Abstract 11824: Evidence of a Causal Relationship between Adiponectin Levels and Insulin Sensitivity: A Mendelian Randomization Study
The adipocyte-secreted protein adiponectin has been associated with insulin sensitivity in observational studies. We aimed to evaluate whether this relationship is causal using a Mendelian randomization approach. In a sample of 71-year-old Swedish men (n=942) from the Uppsala Longitudinal Study of Adult Men (ULSAM), insulin sensitivity was measured by the euglycemic insulin clamp (M/I ratio). We used genetic variants in the ADIPOQ gene as instrumental variables to generate causal estimates for the effect of adiponectin on insulin sensitivity. These estimates were compared with those derived by conventional linear regression of insulin sensitivity on adiponectin. The three ADIPOQ variants, rs17300539, rs3774261 and rs6444175 were strongly associated with serum adiponectin levels (P<5.4x10-9 for all SNPs). Each of the variants were also significantly associated with M/I ratio in the expected direction (P≤0.022 for all SNPs). Instrumental variable analysis confirmed that genetically determined adiponectin increased insulin sensitivity (β=0.470 for rs17300539, β=0.678 for rs3774261 and β=0.805 for rs6444175; P≤1.4x10-3 for all SNPs) at similar effect sizes as observational estimates (β=0.498, Pdifference ≥0.136 by Durbin-Wu-Hausman test). The genetically determined and observed adiponectin level associations remained similar after adjusting for body mass index (BMI) to address mediation by adiposity. The observed association between higher adiponectin levels and increased insulin sensitivity is likely to represent a causal relationship not mediated by adiposity.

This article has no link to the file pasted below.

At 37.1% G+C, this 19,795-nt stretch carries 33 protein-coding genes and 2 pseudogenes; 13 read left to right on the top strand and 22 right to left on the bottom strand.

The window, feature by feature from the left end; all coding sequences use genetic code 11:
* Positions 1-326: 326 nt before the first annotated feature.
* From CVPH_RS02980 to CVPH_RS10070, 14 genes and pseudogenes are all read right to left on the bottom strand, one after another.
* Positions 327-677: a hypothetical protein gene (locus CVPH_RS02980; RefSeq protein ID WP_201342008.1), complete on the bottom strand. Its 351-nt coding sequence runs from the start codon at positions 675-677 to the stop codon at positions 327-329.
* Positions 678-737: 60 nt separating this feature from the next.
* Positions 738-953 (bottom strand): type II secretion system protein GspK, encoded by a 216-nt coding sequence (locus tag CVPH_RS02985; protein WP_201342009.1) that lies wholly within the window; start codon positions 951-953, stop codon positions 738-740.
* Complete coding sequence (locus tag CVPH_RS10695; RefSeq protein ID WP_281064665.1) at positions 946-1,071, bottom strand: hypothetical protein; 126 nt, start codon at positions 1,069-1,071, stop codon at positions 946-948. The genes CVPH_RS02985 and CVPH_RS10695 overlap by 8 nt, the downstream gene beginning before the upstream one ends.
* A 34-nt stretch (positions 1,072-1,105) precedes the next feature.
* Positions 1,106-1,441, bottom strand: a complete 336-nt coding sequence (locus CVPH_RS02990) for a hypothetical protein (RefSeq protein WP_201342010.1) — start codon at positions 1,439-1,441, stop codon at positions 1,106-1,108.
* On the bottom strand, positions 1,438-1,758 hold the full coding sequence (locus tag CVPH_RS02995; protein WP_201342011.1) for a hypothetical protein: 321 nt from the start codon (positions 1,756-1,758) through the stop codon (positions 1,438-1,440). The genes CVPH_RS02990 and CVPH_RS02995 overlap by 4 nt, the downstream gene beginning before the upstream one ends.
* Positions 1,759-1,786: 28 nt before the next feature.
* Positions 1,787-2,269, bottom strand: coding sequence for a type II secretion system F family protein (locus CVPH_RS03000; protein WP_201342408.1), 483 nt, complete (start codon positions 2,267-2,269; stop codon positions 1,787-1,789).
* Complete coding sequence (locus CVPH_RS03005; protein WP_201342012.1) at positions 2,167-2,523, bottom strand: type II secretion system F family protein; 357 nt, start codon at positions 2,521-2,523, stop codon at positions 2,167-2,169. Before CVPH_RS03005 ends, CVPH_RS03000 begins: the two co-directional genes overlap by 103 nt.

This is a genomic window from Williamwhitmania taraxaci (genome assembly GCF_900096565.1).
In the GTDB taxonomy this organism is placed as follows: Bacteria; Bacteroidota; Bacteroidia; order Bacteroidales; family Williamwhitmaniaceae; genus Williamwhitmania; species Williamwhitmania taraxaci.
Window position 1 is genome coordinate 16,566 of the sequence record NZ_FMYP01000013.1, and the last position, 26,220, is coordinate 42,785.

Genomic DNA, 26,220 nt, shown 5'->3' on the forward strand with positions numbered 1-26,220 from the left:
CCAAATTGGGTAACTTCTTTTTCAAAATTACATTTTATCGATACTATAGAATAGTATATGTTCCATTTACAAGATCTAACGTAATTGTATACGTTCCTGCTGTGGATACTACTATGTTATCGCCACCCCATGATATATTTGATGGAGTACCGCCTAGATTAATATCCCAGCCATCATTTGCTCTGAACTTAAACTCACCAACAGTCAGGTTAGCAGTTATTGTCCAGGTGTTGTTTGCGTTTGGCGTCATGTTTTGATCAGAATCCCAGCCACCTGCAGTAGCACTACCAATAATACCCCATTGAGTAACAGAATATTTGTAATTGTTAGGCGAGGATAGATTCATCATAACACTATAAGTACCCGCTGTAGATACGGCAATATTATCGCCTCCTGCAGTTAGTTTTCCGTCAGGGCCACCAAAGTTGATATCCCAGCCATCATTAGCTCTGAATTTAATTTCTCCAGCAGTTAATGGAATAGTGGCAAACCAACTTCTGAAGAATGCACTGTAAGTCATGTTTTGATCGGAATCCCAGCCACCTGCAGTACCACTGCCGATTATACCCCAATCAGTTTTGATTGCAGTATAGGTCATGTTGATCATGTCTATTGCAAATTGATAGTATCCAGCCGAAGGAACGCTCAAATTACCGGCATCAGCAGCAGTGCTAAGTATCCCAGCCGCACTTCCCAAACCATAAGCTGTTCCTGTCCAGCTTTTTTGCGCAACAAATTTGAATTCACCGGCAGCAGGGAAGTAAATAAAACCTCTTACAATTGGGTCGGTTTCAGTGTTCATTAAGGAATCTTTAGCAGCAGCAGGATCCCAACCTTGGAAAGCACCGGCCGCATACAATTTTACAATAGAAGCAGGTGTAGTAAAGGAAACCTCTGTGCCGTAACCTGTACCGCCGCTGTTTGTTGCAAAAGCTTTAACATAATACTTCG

- © 2012 by American Heart Association, Inc.